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Unicode applies the convention of using a byte order mark as signature at the beginning of a text stream, identifying the encoding used within it. The following three bytes at the beginning of a file: EF BB BF, identifies this file as a UTF8 file. Vi and most text editors gracefully ignore this signature. Open office does that as well, but it adds this signature at the beginning.

Now, if I open a TeX file with OpenOffic.org, and I do that quite a lot (for mixed directionality editing), the signature is added, and baffles LaTeX, which produces an error message such as:

 ! LaTeX Error: Missing \begin{document}.

 See the LaTeX manual or LaTeX Companion for explanation.
 Type  H <return>  for immediate help.


whereas a simple dump of the file does not show the problem. Is there a way to eliminate this problem, while staying in the realm of latex?

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The usage of a script to remove and later re-add the BOM might be your best option. – Martin Scharrer Feb 7 '11 at 13:43
Personally, I think the problem here is with OpenOffice. I would try to avoid using it to edit .tex files. Doesn't LyX have "track changes" features that you could use instead? – Seamus Feb 7 '11 at 14:01
LyX is probably a good option for many; but, it did not work for me. The "track changes" is not what I called OpenOffice to do, but rather mixed bidi editing. – Yossi Gil Feb 7 '11 at 16:39
Related question on StackOverflow: How do I remove the BOM character from my xml file – Martin Scharrer Oct 4 '11 at 8:39
I think this is quite a bothersome issue, and Ulrike's workaround is not sufficient. Would it not be reasonable for the TeX engines to ignore the BOM? – einpoklum Dec 16 '11 at 17:04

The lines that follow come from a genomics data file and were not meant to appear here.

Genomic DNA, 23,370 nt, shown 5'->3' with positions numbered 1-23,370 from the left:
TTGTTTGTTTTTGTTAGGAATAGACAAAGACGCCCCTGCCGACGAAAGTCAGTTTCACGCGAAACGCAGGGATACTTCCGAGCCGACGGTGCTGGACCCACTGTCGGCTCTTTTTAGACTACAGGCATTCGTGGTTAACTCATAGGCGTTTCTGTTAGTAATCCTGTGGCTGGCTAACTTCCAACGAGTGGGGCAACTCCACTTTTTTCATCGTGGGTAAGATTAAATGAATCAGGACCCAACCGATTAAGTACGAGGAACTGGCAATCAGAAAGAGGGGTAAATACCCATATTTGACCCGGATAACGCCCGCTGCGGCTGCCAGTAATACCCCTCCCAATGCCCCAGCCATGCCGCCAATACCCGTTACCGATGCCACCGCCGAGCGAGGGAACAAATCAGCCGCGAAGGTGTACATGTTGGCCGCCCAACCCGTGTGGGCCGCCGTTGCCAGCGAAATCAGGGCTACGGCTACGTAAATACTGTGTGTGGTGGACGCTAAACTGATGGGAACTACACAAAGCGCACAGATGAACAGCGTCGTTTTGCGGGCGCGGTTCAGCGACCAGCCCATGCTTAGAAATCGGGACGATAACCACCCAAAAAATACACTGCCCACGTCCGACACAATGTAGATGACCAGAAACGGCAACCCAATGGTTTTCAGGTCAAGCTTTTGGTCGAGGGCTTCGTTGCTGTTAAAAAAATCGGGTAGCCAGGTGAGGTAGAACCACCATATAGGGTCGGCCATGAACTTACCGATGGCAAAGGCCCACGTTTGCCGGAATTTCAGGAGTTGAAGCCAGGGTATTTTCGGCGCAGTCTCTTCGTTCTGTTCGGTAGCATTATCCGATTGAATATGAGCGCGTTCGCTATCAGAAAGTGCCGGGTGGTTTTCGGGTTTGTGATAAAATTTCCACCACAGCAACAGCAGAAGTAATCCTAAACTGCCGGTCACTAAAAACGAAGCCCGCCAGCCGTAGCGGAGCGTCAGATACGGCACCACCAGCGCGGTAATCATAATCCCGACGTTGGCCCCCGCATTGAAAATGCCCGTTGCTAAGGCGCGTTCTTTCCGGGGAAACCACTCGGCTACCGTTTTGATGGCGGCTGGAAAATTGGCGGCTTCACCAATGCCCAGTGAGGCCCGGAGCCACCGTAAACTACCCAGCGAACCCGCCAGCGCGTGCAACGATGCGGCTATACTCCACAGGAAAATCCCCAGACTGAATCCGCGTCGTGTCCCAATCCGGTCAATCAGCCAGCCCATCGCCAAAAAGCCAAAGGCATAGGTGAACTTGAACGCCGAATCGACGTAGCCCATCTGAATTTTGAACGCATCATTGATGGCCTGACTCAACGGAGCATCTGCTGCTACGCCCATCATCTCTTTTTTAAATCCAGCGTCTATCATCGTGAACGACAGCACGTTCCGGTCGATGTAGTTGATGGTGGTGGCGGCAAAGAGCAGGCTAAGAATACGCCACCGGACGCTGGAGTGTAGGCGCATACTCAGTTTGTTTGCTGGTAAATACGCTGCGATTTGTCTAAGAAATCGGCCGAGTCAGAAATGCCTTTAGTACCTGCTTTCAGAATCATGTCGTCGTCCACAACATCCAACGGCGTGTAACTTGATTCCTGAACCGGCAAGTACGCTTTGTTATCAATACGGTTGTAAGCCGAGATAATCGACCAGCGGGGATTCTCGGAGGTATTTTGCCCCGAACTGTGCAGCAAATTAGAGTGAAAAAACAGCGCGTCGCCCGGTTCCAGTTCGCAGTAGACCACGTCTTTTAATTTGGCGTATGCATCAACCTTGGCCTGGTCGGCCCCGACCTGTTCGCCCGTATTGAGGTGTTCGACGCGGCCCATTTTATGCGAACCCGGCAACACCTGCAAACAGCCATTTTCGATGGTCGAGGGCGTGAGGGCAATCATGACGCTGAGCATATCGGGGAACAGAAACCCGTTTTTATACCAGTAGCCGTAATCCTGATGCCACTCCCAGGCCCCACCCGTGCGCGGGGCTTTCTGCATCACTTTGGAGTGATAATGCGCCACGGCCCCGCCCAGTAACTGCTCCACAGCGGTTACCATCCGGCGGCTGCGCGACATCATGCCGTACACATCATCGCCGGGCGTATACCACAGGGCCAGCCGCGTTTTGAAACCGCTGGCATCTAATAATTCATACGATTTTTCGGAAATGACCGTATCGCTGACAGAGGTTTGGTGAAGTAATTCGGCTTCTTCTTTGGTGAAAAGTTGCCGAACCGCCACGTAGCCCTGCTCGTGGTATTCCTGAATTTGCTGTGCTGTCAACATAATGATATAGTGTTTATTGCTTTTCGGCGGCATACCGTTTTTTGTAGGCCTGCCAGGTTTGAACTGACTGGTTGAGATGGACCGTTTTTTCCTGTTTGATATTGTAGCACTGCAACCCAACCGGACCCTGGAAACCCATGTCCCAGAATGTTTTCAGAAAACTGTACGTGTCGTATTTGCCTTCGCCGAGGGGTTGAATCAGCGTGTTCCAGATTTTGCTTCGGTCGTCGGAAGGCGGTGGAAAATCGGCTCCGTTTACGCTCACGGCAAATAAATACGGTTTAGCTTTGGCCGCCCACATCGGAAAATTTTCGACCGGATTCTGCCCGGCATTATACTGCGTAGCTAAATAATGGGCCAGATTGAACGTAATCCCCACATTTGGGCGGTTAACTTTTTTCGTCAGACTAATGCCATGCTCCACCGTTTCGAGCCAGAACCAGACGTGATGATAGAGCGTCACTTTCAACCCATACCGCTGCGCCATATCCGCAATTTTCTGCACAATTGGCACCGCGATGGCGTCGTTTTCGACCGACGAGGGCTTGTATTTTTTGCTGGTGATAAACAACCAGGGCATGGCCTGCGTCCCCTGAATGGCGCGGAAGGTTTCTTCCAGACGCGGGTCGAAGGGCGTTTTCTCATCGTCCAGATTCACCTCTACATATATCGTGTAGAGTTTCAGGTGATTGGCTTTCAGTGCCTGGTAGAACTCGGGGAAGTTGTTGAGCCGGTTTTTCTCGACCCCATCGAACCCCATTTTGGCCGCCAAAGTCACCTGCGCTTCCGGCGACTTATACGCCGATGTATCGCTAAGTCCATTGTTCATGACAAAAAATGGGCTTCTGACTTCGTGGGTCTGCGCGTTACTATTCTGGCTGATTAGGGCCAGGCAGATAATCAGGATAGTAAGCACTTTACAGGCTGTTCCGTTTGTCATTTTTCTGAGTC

up vote 13 down vote accepted

The inputenc package can only work from when it is loaded, so obviously not at the very start of the document. Until then, only ASCII should be used.

For real unicode handling, use a Unicode capable engine like XeTeX or LuaTeX (in your case, xelatex or lualatex). Then you don't need inputenc (and likely want to change some other packages, too).

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You can e.g. change the \catcode of the three problematic bytes before you input your file:

pdflatex \catcode239=9 \catcode 187=9 \catcode 191=9 \input test-bom

You should then reset the catcodes in the document to 12.

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The non-Unicode engines don't know anything about Unicode or UTF-8. A similar problem would arise if you tried to place a BOM at the beginning of a Unix script, which would have the kernel ignore the shebang line.

Avoid BOMs in TeX or LaTeX documents, they are neither necessary nor recommended. The Unicode-capable engines XeTeX and LuaTeX, however, handle BOMs just fine.

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This is indeed a challenge, but how about telling latex, through the command line, or by some other clever method, to load the package prior to loading the main file. The BOM is necessary if you want to edit mixed directionality text, since OpenOffice is the main solid editor that does that best, enabling mixed directions in individual lines. – Yossi Gil Feb 7 '11 at 13:25
@Yossi: See Ulrike's answer. – Philipp Feb 7 '11 at 14:00
You may try to do latex '\RequirePackage[utf8]{inputenc}\input{file}'. – Paŭlo Ebermann Feb 7 '11 at 14:51
@Yossi : for mixed directionality text see XeTeX or LuaTeX – Matsaya Feb 7 '11 at 17:08
@PaŭloEbermann Could you please add that as an answer? It is a better option than some others here and a worthy alternative to others. – cfr Dec 28 '15 at 4:43

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